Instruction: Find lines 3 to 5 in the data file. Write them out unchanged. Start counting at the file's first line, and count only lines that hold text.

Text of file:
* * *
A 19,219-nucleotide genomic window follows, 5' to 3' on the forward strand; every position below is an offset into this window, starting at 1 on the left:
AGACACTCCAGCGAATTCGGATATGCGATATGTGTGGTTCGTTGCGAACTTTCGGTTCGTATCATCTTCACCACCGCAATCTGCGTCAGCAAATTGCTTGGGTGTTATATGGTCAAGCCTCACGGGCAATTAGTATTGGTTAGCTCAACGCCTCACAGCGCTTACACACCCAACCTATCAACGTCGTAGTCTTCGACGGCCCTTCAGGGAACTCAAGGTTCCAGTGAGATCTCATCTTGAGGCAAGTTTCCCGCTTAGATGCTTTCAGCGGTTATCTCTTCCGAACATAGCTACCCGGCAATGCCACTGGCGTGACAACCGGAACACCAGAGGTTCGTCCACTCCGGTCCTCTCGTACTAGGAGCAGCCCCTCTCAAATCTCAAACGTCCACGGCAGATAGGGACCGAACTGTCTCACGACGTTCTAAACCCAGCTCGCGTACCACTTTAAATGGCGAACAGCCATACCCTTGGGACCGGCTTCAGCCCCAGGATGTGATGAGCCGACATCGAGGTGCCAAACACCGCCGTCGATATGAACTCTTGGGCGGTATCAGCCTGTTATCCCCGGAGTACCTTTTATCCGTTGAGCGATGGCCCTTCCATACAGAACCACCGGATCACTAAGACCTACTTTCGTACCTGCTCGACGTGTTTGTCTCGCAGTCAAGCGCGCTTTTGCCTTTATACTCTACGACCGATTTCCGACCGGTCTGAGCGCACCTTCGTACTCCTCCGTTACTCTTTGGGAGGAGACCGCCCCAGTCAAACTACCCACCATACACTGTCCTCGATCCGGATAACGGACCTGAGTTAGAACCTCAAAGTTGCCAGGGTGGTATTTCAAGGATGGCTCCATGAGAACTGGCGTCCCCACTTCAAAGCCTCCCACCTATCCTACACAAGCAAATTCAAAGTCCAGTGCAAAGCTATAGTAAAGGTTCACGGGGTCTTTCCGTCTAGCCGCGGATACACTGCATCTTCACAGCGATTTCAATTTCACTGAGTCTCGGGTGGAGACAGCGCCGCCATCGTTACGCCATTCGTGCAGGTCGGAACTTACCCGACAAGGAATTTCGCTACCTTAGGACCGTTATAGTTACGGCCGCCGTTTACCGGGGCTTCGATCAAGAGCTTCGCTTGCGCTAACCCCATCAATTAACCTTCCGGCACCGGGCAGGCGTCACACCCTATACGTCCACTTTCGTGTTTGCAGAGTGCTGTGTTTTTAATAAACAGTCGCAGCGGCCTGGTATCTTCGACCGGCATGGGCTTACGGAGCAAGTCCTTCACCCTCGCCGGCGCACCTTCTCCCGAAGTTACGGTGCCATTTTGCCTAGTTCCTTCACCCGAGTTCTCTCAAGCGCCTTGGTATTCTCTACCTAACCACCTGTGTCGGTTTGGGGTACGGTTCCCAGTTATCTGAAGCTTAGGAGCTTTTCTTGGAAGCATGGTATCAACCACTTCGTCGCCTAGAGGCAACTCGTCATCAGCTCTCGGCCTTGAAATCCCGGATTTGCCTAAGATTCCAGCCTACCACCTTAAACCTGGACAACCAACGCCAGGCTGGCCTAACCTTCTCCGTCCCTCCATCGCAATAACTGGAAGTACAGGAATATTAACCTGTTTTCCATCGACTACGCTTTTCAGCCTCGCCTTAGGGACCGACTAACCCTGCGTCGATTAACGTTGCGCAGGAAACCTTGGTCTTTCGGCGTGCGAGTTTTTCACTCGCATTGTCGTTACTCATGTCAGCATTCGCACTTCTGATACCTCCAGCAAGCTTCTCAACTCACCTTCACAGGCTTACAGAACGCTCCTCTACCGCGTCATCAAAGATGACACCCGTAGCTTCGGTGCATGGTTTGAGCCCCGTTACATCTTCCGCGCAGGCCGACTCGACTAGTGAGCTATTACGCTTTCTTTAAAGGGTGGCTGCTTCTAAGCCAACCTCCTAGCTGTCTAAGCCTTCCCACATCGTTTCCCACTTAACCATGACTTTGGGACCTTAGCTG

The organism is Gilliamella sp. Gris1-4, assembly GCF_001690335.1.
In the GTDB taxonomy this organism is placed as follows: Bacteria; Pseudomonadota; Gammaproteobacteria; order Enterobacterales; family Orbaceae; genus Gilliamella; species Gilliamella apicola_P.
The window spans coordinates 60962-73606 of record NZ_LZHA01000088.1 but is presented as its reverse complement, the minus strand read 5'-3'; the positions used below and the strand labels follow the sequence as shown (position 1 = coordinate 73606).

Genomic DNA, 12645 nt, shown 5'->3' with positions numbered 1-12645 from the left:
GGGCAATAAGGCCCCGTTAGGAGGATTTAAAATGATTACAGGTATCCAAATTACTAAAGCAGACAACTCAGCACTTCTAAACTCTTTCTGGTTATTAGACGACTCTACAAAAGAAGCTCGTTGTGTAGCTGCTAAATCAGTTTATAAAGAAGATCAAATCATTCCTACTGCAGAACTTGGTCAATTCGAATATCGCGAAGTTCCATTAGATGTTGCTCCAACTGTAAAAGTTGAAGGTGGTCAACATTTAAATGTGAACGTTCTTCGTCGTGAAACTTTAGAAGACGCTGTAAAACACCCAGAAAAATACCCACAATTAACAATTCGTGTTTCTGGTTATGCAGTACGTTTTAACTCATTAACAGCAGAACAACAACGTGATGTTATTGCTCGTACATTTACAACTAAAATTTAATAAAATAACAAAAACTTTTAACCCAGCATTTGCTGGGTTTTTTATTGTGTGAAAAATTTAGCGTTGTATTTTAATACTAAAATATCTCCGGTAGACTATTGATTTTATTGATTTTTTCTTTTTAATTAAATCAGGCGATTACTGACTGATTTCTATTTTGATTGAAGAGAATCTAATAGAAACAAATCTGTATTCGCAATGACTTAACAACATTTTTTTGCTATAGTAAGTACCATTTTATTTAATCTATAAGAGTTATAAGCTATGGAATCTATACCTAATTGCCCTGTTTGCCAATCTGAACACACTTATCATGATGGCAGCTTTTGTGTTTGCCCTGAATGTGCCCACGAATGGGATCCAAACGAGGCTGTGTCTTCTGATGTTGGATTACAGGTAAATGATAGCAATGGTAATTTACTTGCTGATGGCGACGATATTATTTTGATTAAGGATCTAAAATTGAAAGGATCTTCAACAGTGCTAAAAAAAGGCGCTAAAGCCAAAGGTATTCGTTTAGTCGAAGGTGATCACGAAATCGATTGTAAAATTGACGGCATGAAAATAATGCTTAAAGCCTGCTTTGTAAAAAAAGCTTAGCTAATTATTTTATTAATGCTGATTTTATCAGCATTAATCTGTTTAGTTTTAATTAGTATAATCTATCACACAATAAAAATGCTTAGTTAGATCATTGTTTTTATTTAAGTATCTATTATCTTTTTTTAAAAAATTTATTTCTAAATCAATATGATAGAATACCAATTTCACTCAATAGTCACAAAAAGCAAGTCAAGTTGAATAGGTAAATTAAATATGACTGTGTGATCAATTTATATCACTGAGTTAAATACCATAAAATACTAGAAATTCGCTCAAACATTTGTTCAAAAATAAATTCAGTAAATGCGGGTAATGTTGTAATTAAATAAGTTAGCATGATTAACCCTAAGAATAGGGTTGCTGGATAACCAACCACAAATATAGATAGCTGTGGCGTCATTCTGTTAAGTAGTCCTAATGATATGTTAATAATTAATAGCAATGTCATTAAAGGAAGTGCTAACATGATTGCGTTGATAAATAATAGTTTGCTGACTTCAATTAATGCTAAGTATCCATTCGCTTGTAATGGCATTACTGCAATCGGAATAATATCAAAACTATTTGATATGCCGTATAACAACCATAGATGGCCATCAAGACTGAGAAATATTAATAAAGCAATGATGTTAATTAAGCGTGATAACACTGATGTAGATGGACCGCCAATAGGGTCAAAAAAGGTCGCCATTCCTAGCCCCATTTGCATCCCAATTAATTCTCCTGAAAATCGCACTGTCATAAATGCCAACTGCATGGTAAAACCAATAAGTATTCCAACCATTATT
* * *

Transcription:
The organism is Gilliamella sp. Gris1-4, assembly GCF_001690335.1.
In the GTDB taxonomy this organism is placed as follows: Bacteria; Pseudomonadota; Gammaproteobacteria; order Enterobacterales; family Orbaceae; genus Gilliamella; species Gilliamella apicola_P.
The window spans coordinates 60962-73606 of record NZ_LZHA01000088.1 but is presented as its reverse complement, the minus strand read 5'-3'; the positions used below and the strand labels follow the sequence as shown (position 1 = coordinate 73606).